Posted by Shreyas Gadge and Vinita Mulay
This series of articles, originally published in Manthan, presents a compilation of interviews of five women academics about the cause of women in STEM and the associated effects that are catapulted by the pandemic.
To have a career in academia, women have always had to face institutionalised challenges to establish themselves. The times are tougher than usual when women academics, while playing many different roles – supervisor, educator, researcher, spouse, parent, relative, friend, and others; are taking up extra responsibilities and coping with the work from home conditions due to the pandemic.
This article is in conversation with Dr Vaishnavi Ananthanarayanan, highlighting a woman’s perspective on the pandemic while also dwelling upon what the future holds for women in STEM. Dr Vaishnavi Ananthanarayanan is an EMBL Australia Group Leader at the Single Molecule Science unit at the University of New South Wales, Sydney. Prior to this, she was an Assistant Professor at the Centre for BioSystems Science and Engineering, Indian Institute of Science. In June 2020, she co-founded BiasWatchIndia, an initiative that documents women representation in Indian academia and combats gender-biased panels in Indian science conferences, meetings and talks.
Read the full interview below.
How did you cope with living away from loved ones and the pandemic in general?
Dr Vaishnavi: At home, my husband and our two cats took on the roles of being a support system. While my parents and sister didn’t live in the same city, we talked on a regular basis and I’m constantly worried about their health and safety, especially in these times. Apart from work, I stuck to my usual activities – tennis, playing the piano and working out. My cats weren’t particularly thrilled about me being home all day though, since I squished them at regular intervals.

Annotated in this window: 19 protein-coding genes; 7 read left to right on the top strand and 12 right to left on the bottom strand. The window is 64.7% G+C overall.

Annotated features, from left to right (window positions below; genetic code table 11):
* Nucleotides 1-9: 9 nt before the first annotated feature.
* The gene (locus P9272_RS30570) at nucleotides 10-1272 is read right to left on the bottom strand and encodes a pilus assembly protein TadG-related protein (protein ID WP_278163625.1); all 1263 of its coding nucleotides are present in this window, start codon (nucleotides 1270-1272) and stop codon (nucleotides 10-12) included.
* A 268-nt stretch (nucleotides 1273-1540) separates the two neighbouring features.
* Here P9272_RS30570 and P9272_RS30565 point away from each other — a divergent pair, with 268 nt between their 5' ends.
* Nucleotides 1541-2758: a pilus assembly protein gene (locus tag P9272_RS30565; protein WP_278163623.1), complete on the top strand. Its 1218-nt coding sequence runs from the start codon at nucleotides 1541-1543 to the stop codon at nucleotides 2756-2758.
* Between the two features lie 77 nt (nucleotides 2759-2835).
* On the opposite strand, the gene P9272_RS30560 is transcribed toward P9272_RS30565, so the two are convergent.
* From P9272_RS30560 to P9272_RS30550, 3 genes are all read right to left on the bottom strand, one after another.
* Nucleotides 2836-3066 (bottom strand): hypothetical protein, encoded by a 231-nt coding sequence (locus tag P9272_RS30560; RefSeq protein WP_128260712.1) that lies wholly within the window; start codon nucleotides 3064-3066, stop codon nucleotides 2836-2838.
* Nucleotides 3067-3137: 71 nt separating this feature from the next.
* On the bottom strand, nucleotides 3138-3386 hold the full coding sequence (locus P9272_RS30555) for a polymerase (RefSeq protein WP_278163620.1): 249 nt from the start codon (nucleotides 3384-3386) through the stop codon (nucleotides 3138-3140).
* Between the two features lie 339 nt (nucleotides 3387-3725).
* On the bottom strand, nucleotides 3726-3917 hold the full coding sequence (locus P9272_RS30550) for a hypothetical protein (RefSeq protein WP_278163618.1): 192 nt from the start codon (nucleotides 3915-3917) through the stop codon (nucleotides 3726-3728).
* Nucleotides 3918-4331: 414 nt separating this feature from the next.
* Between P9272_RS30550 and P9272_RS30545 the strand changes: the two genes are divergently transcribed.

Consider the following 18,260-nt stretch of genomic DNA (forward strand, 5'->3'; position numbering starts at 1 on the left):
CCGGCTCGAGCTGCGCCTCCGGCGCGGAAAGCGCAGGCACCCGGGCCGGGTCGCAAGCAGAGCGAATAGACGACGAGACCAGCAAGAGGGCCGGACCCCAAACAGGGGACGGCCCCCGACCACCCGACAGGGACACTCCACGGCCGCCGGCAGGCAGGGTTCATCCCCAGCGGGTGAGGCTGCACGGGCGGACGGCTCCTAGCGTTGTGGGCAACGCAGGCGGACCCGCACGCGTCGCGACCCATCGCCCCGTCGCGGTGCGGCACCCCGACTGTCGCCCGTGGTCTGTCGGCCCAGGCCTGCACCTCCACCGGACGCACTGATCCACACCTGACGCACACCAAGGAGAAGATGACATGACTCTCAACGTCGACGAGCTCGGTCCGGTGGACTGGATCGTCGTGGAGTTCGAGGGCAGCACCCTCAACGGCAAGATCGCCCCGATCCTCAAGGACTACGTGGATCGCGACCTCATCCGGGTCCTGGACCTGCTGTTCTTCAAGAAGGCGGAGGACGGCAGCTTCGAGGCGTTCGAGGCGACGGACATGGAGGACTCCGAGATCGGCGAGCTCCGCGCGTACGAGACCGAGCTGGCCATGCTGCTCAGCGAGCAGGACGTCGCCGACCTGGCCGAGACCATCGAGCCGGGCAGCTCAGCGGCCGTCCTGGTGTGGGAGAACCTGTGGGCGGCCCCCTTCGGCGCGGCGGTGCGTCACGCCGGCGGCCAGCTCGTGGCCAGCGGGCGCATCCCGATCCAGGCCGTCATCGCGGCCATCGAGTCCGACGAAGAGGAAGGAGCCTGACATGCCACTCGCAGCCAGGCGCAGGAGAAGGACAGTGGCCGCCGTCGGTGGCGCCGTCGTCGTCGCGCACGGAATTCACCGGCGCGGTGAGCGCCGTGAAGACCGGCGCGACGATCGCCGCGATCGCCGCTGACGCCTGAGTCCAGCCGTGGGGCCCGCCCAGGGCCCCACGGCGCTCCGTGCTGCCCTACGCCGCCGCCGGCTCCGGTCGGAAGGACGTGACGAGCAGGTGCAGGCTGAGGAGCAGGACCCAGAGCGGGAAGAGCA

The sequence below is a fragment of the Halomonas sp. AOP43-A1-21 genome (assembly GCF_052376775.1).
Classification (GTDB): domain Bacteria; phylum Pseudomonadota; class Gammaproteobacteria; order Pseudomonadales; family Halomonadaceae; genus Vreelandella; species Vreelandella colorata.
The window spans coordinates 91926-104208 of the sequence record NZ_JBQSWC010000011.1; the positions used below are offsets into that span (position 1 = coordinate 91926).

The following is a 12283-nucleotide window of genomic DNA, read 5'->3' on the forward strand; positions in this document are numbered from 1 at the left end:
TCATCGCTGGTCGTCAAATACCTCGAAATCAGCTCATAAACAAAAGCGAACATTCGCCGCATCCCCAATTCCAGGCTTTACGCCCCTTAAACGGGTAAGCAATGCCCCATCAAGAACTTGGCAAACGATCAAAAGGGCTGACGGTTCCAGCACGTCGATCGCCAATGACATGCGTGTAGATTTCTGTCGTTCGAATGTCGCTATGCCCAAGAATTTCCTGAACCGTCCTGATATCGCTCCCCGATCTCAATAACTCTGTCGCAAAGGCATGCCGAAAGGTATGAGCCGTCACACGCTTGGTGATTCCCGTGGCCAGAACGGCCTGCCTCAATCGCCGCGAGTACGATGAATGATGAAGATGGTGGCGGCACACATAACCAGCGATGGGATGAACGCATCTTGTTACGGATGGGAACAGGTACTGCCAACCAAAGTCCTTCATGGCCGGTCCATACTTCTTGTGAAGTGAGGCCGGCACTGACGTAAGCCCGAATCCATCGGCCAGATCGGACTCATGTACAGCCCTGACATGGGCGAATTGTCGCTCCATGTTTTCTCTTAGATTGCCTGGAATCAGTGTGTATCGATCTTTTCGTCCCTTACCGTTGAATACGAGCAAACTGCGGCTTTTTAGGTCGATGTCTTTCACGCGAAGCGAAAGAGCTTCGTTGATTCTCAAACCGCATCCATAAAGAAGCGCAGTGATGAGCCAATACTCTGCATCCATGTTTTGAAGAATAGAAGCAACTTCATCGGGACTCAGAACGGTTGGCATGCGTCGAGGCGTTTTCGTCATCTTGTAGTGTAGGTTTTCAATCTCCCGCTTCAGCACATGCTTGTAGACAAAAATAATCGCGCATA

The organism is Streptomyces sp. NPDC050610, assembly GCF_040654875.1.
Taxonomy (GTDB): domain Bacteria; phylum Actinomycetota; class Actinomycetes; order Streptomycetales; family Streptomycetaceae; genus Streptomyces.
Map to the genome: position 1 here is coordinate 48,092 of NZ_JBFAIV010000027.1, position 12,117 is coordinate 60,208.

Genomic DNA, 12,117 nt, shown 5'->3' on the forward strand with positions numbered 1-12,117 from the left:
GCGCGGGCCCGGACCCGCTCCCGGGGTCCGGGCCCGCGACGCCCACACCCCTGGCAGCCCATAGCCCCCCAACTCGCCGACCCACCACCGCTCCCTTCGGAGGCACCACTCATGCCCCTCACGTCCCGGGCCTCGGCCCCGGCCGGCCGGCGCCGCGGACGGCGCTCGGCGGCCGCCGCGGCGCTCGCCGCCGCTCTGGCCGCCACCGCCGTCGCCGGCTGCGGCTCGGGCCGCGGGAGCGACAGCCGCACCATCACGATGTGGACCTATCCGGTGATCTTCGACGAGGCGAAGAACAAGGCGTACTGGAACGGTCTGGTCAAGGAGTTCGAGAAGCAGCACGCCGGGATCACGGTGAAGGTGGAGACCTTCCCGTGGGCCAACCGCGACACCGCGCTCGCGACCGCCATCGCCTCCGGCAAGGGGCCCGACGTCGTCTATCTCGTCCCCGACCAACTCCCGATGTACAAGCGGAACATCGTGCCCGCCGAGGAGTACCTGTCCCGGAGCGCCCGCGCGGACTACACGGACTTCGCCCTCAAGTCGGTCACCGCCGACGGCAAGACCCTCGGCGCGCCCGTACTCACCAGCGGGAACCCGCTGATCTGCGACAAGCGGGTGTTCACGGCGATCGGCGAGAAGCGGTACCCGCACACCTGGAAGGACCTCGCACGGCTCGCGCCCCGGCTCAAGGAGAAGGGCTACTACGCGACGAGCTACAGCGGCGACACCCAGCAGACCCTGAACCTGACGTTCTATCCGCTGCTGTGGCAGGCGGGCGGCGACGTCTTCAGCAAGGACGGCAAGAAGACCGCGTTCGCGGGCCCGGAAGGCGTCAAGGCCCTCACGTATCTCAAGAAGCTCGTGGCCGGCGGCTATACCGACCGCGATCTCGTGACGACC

How did you cope up with the research related challenges posed by the pandemic?
Dr Vaishnavi: Having to get used to a new normal, it took us a while to understand how we could resume research. It definitely wasn’t a matter of picking up where we left off. We had to recalibrate timelines and expectations too. I have to be honest, it wasn’t easy. Our lives had effectively come to a standstill. So it was alright for us to take the time to process the situation and figure out how to go forward. I took a break for a month and urged my students to do the same. I think I was and still am concerned for students’ futures in this uncertain time.
What were your strategies to keep yourself motivated work-wise, tackling deadlines and connectivity?
Dr Vaishnavi: We started having weekly online lab meetings. I presented in the first couple of meetings. ‘How to prepare a scientific manuscript’ and ‘Using Illustrator for scientific illustrations’ were the topics we discussed. The latter part was a hand-on tutorial. Students volunteered to do paper discussions. One of my students gave us a refresher course on statistical methods for our biology experiments which span the areas of live-cell imaging to study cytoskeleton and associated proteins. I then worked with students to help them prepare a couple of invited review articles that were due. But some days I had to force myself to do something: a feeling that a lot of people might have had during this pandemic, I believe. These were small steps, but the students were my motivation.
Did you have a ‘safety net’ to lean on, like a constant source of guidance and support during these times?
Dr Vaishnavi: I think I have been fortunate to have great academic mentors. These were not just senior academics, but also peers in the same career stage as mine. I have been in regular contact with them for support. More than anything, Professor Iva, my PhD advisor and Professor Sandhya, the co-chair of the Department of Biosciences and Engineering at IISc, are people I can talk to about anything. This is sometimes a cathartic experience that helps me gain some perspective.